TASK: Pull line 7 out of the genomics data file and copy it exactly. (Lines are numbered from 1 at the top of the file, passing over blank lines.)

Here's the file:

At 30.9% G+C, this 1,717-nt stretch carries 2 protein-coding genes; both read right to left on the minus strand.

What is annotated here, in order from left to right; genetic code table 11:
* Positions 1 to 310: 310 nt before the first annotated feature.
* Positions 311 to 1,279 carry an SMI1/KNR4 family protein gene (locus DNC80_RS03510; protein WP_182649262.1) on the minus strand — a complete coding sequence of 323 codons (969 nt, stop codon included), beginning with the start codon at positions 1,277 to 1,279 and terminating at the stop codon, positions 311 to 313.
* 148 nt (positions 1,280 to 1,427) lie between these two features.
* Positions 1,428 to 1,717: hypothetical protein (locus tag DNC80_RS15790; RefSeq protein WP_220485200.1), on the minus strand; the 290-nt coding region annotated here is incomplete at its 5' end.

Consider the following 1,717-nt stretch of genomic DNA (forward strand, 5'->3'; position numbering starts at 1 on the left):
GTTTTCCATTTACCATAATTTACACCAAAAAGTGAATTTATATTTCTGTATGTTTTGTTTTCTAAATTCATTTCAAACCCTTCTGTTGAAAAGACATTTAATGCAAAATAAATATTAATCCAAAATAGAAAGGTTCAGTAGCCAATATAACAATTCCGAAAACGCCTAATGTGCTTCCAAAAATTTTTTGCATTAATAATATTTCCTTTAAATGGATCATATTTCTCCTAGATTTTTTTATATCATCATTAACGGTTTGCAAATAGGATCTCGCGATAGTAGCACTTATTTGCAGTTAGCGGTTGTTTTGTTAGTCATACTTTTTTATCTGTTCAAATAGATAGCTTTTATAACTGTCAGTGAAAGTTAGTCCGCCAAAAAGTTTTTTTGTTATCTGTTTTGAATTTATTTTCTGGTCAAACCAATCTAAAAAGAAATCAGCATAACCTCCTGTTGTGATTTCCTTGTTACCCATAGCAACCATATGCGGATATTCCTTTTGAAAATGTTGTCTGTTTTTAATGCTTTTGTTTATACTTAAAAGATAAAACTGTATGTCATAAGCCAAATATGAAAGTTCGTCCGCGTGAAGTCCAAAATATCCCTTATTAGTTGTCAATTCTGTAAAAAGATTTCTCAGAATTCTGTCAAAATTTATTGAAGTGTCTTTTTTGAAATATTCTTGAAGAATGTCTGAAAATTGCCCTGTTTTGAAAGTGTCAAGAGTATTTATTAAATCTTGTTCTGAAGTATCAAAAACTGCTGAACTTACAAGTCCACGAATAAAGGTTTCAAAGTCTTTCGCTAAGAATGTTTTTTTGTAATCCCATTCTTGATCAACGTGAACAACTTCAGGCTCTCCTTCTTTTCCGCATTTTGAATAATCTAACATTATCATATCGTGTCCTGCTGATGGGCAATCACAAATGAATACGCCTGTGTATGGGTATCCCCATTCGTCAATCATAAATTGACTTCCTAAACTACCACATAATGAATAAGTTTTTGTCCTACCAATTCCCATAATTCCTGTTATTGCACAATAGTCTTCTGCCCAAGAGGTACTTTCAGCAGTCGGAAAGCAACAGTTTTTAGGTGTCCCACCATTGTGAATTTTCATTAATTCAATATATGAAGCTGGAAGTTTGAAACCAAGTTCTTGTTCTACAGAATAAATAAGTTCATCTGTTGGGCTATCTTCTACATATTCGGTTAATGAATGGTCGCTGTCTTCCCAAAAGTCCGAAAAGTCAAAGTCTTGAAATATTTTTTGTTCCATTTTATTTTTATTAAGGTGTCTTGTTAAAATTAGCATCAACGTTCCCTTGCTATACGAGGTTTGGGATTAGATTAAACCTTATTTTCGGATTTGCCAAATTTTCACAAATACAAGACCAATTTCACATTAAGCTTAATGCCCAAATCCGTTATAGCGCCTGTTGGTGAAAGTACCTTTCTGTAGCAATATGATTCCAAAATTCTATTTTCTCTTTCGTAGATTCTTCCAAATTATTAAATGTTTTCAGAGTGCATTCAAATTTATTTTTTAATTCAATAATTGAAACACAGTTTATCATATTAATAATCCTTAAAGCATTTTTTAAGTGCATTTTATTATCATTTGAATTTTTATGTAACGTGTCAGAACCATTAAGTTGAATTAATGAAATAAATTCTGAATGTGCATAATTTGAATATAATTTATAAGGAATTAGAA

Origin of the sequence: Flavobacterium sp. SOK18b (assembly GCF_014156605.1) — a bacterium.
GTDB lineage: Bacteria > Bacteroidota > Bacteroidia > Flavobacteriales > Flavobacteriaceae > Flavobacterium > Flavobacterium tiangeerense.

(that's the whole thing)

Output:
Consider the following 1,717-nt stretch of genomic DNA (forward strand, 5'->3'; position numbering starts at 1 on the left):